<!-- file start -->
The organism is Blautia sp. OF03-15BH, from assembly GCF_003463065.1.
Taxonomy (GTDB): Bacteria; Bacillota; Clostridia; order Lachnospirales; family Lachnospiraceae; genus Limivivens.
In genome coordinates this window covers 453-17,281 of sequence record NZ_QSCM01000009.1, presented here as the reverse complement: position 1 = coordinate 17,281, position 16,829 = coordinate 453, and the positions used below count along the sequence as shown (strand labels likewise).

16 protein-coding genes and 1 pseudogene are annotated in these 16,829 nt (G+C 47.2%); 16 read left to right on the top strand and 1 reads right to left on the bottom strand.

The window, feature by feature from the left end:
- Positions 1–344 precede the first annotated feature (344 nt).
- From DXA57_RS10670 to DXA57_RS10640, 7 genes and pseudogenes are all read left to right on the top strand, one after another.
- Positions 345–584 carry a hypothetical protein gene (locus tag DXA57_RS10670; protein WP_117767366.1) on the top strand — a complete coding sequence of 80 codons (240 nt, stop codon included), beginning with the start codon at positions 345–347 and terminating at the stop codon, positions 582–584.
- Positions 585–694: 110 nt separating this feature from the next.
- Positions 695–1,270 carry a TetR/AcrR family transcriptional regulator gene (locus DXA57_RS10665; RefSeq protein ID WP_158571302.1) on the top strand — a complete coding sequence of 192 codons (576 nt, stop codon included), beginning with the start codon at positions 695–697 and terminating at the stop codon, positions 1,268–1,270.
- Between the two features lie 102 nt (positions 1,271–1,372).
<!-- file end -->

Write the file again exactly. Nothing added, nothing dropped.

The organism is Blautia sp. OF03-15BH, from assembly GCF_003463065.1.
Taxonomy (GTDB): Bacteria; Bacillota; Clostridia; order Lachnospirales; family Lachnospiraceae; genus Limivivens.
In genome coordinates this window covers 453-17,281 of sequence record NZ_QSCM01000009.1, presented here as the reverse complement: position 1 = coordinate 17,281, position 16,829 = coordinate 453, and the positions used below count along the sequence as shown (strand labels likewise).

16 protein-coding genes and 1 pseudogene are annotated in these 16,829 nt (G+C 47.2%); 16 read left to right on the top strand and 1 reads right to left on the bottom strand.

The window, feature by feature from the left end:
- Positions 1–344 precede the first annotated feature (344 nt).
- From DXA57_RS10670 to DXA57_RS10640, 7 genes and pseudogenes are all read left to right on the top strand, one after another.
- Positions 345–584 carry a hypothetical protein gene (locus tag DXA57_RS10670; protein WP_117767366.1) on the top strand — a complete coding sequence of 80 codons (240 nt, stop codon included), beginning with the start codon at positions 345–347 and terminating at the stop codon, positions 582–584.
- Positions 585–694: 110 nt separating this feature from the next.
- Positions 695–1,270 carry a TetR/AcrR family transcriptional regulator gene (locus DXA57_RS10665; RefSeq protein ID WP_158571302.1) on the top strand — a complete coding sequence of 192 codons (576 nt, stop codon included), beginning with the start codon at positions 695–697 and terminating at the stop codon, positions 1,268–1,270.
- Between the two features lie 102 nt (positions 1,271–1,372).